Archive for politics

The YouTube Debates Aren’t that Awesome

Posted in opinion with tags , , , , on 2007 December 26 by KLP

This post on the Official Google Blog makes me pretty upset with Google. All this talk about breaking down barriers and not one mention of including third party candidates in future YouTube debates. Let’s get something straight: Google isn’t improving the political process. They’re just reinforcing the status quo, and claiming otherwise. So much for “don’t be evil”You can make money without doing evil“. If Google really wants to improve the political process, then they need to turn the election into a real competition and actually make it interesting. Imagine a debate where the debaters are judged on what they say and not on how they answer (or not answer) questions or how they behave or other minutia. Such a debate would actually be useful to voters. A sure way to bring this about is to invite third party candidates to debate. Doing so will call into question the legitimacy and earnest of the candidates who currently aren’t working hard enough or making enough of a case to deserve the position they seek. I agree that YouTube is powerful, but Google needs to use it to affect the sort of change that the USA needs. Something is wrong when elections are won by very slim margins. Blaming the problem on the red-state/blue-state division of the country is incorrect. Rather, the presidential candidates we’ve seen in the last few elections have been too similar. Modifying the debate format to help voters discern the difference between candidates isn’t the way to go about solving that problem. Rather, YouTube should use it’s muscle to force candidates to adopt diverse positions and give voters a real choice.

One might argue that YouTube couldn’t hope to hold a debate with third party candidates because Democrat and Republican candidates would refuse to participate for fear of the sea change that I’ve described. I argue that YouTube is too powerful for any candidate to ignore simply because they want the exposure. Google has no excuse.

Google, don’t be evil. Make things right.

String Theory

Posted in opinion with tags , , , , , , , , on 2007 November 19 by KLP

In AP Physics, I had the Elegant Universe by Brian Greene as assigned reading. My verbal reaction to it was something like, “this is all very interesting, but isn’t String Theory kind of an idle pursuit?” I recall that my teacher got annoyed. Anyway, I filed String Theory away in my mind for a while, until I watched the Nova special of the same title as the book with Kat and Bidya. I still find it very interesting and I still have a hard time as seeing it as anything more than mental masturbation. If string theory is not true, or if there is no unifying relationship between gravity and the other forces, would we miss it?What irks Kat and I is that String Theory is a sensation and it receives more attention than fields of science that are not only practical, but uncontested as fields of science. There doesn’t appear to be any way to disprove String Theory, after all. What is worrisome is the possibility that String Theory receives grant money. A quick Google search yields no evidence of this, but it isn’t a stretch to charge that for every bit of attention that String Theory gets, the rest of science gets that much less attention. For example, the Nova special on String Theory could have been a special on Medicinal Chemistry instead. Conceivably then, if there is a relationship between attention and funding, there is less funding available for the rest of science. If that’s the case, then it’s a damn shame because labs, such as my girlfriend’s, have to work really hard for their grant money.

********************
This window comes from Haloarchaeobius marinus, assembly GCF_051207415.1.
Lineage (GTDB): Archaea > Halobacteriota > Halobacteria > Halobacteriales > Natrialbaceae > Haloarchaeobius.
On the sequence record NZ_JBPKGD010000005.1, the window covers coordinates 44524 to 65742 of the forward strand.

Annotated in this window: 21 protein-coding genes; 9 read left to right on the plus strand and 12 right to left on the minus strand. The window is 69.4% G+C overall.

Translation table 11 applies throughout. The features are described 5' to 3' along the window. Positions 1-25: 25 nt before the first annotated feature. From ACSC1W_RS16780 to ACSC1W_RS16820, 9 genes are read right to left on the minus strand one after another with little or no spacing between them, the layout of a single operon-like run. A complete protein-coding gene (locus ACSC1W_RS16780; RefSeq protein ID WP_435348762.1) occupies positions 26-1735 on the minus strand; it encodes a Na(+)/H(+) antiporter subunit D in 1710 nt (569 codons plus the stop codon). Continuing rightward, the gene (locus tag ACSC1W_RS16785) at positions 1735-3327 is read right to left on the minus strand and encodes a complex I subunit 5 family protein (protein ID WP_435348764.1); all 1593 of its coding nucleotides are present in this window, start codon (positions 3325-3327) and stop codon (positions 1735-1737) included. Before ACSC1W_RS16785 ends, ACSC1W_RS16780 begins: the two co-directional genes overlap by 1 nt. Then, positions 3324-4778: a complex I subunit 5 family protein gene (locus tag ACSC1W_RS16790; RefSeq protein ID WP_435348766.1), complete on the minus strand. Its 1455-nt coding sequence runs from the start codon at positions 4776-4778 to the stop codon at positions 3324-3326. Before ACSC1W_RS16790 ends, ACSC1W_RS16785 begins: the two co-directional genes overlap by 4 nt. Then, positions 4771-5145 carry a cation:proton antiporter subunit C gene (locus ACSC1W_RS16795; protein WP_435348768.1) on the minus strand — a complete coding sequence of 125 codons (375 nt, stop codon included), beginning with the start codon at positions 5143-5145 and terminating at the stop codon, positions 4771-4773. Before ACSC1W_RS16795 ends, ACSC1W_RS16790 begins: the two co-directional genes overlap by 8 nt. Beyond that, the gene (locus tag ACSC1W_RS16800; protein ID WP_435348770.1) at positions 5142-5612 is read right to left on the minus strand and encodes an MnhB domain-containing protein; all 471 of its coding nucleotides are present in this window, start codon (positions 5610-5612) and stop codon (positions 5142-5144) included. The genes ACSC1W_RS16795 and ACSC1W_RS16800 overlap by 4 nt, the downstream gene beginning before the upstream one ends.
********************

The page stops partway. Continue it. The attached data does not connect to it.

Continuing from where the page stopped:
But I am not about to take part in any war on String Theory. It is fun to think about dimensions beyond the four that we can perceive and whether or not the void of space is really a void. The truth is that funding shouldn’t be so damn scarce in the first place. The War on Drugs and the War on Terror gobble up more funding than String Theory ever could. [Yes, this article just took a political tack.] Wondering where the AIDS vaccine is, where the Male Pill is, where a viable, safe, and renewable alternative to fossil fuels is? These goals are smoldering in Iraq and decaying amongst sprayed coca crops in Colombia. Consider that in 2005, AIDS claimed an estimated 2.8 million lives. In the same year, AIDS research received $19.7 billion in funding from the US while the Iraq War received that much in a little more than three months. In contrast, it is estimated that 290,000 were killed under Saddam Hussein’s rule of 24 years. Understandably, many have strong opinions regarding terrorism and narcotics. But, if you are thinking of voting for someone who supports the Wars on Terrorism and Drugs, please consider where your tax dollars won’t be going first. When science gets the funding and attention it deserves, then maybe String Theory can finally become the non-issue it ought to be.


The above comic was taken from


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